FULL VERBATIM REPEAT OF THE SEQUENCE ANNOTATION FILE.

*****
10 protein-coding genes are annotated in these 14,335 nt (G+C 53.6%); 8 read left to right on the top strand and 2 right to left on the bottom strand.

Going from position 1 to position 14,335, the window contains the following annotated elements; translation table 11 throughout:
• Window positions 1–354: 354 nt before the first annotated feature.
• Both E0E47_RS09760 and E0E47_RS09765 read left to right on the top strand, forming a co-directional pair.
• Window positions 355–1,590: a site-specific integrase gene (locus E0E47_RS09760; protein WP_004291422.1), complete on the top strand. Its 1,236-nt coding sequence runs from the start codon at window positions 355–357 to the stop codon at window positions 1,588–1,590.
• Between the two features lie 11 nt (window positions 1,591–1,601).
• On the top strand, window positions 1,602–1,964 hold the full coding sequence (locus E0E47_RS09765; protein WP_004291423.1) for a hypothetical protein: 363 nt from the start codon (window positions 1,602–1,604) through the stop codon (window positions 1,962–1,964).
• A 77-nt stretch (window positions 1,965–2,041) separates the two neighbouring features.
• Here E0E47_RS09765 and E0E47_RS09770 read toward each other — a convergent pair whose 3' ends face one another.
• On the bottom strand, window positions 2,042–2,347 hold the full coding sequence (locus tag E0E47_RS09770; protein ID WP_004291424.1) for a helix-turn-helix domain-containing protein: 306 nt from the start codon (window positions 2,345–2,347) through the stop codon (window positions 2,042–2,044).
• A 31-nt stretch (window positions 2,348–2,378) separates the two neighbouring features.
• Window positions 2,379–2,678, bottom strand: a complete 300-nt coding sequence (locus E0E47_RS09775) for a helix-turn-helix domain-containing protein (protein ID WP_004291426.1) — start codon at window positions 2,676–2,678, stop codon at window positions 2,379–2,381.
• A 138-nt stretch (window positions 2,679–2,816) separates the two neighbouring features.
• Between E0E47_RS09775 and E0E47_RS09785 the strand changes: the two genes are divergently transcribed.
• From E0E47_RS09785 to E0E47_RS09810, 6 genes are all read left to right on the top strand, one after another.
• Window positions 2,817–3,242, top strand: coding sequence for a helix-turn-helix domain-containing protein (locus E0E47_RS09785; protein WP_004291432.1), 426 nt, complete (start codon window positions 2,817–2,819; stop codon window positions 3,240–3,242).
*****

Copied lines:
10 protein-coding genes are annotated in these 14,335 nt (G+C 53.6%); 8 read left to right on the top strand and 2 right to left on the bottom strand.

Going from position 1 to position 14,335, the window contains the following annotated elements; translation table 11 throughout:
• Window positions 1–354: 354 nt before the first annotated feature.
• Both E0E47_RS09760 and E0E47_RS09765 read left to right on the top strand, forming a co-directional pair.
• Window positions 355–1,590: a site-specific integrase gene (locus E0E47_RS09760; protein WP_004291422.1), complete on the top strand. Its 1,236-nt coding sequence runs from the start codon at window positions 355–357 to the stop codon at window positions 1,588–1,590.
• Between the two features lie 11 nt (window positions 1,591–1,601).
• On the top strand, window positions 1,602–1,964 hold the full coding sequence (locus E0E47_RS09765; protein WP_004291423.1) for a hypothetical protein: 363 nt from the start codon (window positions 1,602–1,604) through the stop codon (window positions 1,962–1,964).
• A 77-nt stretch (window positions 1,965–2,041) separates the two neighbouring features.
• Here E0E47_RS09765 and E0E47_RS09770 read toward each other — a convergent pair whose 3' ends face one another.
• On the bottom strand, window positions 2,042–2,347 hold the full coding sequence (locus tag E0E47_RS09770; protein ID WP_004291424.1) for a helix-turn-helix domain-containing protein: 306 nt from the start codon (window positions 2,345–2,347) through the stop codon (window positions 2,042–2,044).
• A 31-nt stretch (window positions 2,348–2,378) separates the two neighbouring features.
• Window positions 2,379–2,678, bottom strand: a complete 300-nt coding sequence (locus E0E47_RS09775) for a helix-turn-helix domain-containing protein (protein ID WP_004291426.1) — start codon at window positions 2,676–2,678, stop codon at window positions 2,379–2,381.
• A 138-nt stretch (window positions 2,679–2,816) separates the two neighbouring features.
• Between E0E47_RS09775 and E0E47_RS09785 the strand changes: the two genes are divergently transcribed.
• From E0E47_RS09785 to E0E47_RS09810, 6 genes are all read left to right on the top strand, one after another.
• Window positions 2,817–3,242, top strand: coding sequence for a helix-turn-helix domain-containing protein (locus E0E47_RS09785; protein WP_004291432.1), 426 nt, complete (start codon window positions 2,817–2,819; stop codon window positions 3,240–3,242).